“If this program is to have meaningful success, mortgage servicers are going to have to get on board with processing these payments,” Miller said in a news release. “Refusing to accept dual payments is unacceptable and is a disservice to the homeowners who are doing everything they can to stay in their homes while they look for work. Homeowners shouldn’t have to forfeit their homes because of bureaucratic intransigence by banks and servicers.”
Rep. Zoe Lofgren, D-San Jose, another of the letter’s signers, said “it’s time that banks and servicers become part of the solution and not the problem.
“It’s ridiculous that servicers and banks are unwilling to participate in a program that will help protect the value of the very asset on which their loan is based on,” she said. “I find it deeply troubling that servicers would have borrowers default rather than simply accepting payment.”
In their letter – also signed by Rep. John Garamendi, D-Walnut Grove; Rep. Jackie Speier, D-Hillsborough; and Rep. Sam Farr, D-Santa Cruz – they wrote that, “we believe refusing to accept supplementary payments from homeowners is inexcusable and we strongly urge you to remedy this problem expeditiously… It is unacceptable that servicers in California are unwilling or unable to figure out a workable resolution to this problem, particularly given that two viable options to address the issue exist.”
Those options, they say, are either to accept two checks (one from the program and one from the homeowner) or to forebear the amount of the mortgage that exceeds the $3,000 program payment.
A pair of business partners from Santa Cruz who started their ice cream shop with a Small Business Administration loan funded by the American Recovery and Reinvestment Act economic stimulus are among those invited to sit with First Lady Michelle Obama at President Barack Obama’s State of the Union address tomorrow night.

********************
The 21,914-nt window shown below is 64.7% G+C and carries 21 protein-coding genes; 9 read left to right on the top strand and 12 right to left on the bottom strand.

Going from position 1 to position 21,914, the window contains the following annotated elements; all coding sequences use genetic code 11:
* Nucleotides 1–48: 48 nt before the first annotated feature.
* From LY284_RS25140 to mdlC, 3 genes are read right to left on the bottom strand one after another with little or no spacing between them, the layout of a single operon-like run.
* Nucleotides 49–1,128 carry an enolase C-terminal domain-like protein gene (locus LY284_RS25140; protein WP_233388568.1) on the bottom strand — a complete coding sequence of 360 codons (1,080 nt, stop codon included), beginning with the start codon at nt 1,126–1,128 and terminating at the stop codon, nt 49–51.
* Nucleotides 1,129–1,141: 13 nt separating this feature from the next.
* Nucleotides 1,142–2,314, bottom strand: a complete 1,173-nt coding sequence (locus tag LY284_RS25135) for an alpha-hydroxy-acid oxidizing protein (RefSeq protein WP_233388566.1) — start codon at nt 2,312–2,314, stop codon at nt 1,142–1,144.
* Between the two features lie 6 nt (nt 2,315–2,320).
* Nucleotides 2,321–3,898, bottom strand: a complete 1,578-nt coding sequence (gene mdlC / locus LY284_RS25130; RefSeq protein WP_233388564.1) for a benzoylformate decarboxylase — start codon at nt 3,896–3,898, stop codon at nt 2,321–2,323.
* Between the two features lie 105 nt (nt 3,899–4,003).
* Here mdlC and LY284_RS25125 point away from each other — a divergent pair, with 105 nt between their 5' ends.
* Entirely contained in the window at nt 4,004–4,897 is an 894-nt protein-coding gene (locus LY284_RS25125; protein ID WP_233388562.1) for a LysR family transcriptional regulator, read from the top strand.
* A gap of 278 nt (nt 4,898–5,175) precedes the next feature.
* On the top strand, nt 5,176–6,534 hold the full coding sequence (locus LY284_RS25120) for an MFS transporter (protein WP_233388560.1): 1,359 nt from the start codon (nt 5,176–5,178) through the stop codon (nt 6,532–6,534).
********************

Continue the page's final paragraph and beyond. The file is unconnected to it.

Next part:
Business partners Kendra Baker and Zachary Davis had a dream of opening an organic, homemade ice cream shop in Santa Cruz, California, but had trouble finding a lender that would help finance their dream. With the help of a Recovery Act SBA loan of $250,000, Kendra and Zack were able open the doors to The Penny Ice Creamery in August 2010. The SBA Recovery Act funding allowed them to not only open the shop, but also to employ eleven people, purchase American-made equipment, and to hire nearly twenty local businesses to design and renovate the space. Kendra and Zack were so thankful for the financing help, that they posted a video on YouTube thanking the Administration and Members of Congress for their Recovery Act SBA loan. As a result of the video, the Vice President called them in November 2010 to thank them for the video and wish them good luck.
Meanwhile, U.S. Sen. Barbara Boxer, D-Calif., reports she’ll be sitting tomorrow night with Rep. John Mica, R-Fla., as part of the bipartisan seating initiative – that is, Democrats and Republicans sitting together, rather than “across the aisle,” to present a more united front.
“We both have responsibility for the transportation bill and water infrastructure legislation,” Boxer said. “We have already started working together and we thought it would be nice to sit together to show that there’s not just cooperation between Republicans and Democrats, but also between the House and Senate.”